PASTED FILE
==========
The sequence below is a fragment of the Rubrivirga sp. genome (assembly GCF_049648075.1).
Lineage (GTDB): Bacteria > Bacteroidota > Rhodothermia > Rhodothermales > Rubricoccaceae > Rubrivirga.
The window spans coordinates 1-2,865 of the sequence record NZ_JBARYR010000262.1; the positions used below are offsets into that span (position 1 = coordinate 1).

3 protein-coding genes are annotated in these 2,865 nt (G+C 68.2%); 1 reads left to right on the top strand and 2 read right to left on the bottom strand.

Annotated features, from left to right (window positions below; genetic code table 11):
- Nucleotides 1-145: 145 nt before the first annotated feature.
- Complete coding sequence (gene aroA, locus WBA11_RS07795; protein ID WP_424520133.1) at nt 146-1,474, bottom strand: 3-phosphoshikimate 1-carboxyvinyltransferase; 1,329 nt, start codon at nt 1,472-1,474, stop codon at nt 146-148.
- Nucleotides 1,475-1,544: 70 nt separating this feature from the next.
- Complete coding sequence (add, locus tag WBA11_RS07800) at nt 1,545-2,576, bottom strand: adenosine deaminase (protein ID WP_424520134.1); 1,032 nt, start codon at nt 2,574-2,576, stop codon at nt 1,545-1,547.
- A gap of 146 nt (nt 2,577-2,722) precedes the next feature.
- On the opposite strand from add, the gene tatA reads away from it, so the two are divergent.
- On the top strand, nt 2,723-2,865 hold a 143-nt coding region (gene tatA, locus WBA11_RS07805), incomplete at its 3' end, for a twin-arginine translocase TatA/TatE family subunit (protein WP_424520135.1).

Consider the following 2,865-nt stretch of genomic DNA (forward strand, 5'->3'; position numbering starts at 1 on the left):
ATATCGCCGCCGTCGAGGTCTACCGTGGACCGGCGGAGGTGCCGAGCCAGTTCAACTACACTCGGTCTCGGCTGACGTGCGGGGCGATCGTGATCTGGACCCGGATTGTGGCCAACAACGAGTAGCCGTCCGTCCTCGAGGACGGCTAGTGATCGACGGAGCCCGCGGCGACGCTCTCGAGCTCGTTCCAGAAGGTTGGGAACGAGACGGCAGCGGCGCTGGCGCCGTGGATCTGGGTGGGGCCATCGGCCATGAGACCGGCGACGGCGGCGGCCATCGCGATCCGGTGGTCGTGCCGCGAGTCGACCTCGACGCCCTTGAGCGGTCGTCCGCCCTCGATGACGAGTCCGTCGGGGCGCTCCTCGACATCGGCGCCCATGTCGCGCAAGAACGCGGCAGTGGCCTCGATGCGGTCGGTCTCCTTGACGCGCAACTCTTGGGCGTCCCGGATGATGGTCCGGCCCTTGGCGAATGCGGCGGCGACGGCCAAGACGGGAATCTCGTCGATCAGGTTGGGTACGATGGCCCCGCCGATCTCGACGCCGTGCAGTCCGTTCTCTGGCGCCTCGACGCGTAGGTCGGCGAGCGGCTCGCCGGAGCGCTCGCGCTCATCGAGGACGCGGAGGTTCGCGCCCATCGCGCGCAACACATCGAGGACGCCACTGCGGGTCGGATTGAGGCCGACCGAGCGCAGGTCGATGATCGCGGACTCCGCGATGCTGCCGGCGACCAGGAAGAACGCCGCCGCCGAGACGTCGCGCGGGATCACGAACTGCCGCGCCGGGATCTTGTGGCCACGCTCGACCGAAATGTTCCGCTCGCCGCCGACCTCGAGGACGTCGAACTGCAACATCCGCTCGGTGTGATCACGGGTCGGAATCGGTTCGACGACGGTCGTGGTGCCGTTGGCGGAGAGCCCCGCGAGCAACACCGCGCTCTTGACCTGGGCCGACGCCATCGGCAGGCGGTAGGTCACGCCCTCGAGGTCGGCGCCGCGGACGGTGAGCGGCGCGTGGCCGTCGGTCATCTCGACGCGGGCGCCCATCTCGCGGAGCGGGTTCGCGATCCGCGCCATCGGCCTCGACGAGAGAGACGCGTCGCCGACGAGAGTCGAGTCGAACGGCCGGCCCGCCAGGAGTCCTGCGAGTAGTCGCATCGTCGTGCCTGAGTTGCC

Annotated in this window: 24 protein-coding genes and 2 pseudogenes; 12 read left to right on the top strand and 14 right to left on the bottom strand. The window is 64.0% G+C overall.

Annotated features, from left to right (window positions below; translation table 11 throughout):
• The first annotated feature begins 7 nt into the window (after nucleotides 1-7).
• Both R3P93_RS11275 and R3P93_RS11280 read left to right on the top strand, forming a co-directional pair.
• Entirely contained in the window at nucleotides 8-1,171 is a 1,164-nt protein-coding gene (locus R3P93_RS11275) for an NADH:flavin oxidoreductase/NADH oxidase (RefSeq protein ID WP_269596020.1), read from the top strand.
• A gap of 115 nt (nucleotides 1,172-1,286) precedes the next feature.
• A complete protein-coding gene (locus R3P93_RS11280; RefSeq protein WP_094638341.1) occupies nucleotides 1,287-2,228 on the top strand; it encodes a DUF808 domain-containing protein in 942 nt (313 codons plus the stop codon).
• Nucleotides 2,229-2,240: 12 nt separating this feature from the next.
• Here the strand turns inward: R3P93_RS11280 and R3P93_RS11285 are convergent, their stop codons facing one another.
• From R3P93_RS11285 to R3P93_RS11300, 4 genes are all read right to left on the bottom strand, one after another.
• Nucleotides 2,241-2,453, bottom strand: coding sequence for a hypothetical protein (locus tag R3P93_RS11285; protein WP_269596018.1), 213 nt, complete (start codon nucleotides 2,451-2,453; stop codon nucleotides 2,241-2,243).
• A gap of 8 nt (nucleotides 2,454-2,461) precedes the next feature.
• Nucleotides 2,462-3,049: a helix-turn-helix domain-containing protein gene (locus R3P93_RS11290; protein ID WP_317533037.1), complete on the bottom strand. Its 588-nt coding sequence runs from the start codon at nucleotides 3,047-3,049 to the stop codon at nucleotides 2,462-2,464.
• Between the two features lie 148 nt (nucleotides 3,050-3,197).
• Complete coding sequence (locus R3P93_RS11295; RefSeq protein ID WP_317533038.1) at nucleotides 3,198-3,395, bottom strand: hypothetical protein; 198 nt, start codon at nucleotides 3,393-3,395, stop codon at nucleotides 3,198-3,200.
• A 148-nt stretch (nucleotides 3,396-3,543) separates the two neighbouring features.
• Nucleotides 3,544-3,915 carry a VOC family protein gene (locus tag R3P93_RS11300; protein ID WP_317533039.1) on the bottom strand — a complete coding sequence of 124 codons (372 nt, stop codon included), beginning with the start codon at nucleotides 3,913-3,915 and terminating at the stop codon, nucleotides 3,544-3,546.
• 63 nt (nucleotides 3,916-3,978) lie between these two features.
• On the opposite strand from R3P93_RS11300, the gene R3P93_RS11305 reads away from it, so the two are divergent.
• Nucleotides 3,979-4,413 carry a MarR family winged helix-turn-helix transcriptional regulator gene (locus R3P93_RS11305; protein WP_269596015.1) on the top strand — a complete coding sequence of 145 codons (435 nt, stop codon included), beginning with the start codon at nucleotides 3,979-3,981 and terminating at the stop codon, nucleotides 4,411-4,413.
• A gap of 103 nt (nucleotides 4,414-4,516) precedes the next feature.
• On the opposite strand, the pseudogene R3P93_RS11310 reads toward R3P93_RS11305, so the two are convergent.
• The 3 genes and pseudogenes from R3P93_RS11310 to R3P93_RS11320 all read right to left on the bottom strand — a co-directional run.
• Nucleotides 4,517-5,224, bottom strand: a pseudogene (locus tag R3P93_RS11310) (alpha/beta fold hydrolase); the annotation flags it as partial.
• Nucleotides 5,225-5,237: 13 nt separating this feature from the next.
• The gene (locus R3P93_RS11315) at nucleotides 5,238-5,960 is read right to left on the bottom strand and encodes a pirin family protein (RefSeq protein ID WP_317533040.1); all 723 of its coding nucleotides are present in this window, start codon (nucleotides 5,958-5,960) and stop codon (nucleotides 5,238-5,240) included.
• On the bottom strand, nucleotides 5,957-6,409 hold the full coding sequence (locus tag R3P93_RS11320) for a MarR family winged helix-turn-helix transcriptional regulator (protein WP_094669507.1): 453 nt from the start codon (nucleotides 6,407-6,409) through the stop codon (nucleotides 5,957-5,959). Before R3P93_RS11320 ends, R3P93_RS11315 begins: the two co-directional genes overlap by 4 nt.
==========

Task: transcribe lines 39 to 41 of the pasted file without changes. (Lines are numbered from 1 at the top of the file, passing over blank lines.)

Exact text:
• Nucleotides 5,225-5,237: 13 nt separating this feature from the next.
• The gene (locus R3P93_RS11315) at nucleotides 5,238-5,960 is read right to left on the bottom strand and encodes a pirin family protein (RefSeq protein ID WP_317533040.1); all 723 of its coding nucleotides are present in this window, start codon (nucleotides 5,958-5,960) and stop codon (nucleotides 5,238-5,240) included.
• On the bottom strand, nucleotides 5,957-6,409 hold the full coding sequence (locus tag R3P93_RS11320) for a MarR family winged helix-turn-helix transcriptional regulator (protein WP_094669507.1): 453 nt from the start codon (nucleotides 6,407-6,409) through the stop codon (nucleotides 5,957-5,959). Before R3P93_RS11320 ends, R3P93_RS11315 begins: the two co-directional genes overlap by 4 nt.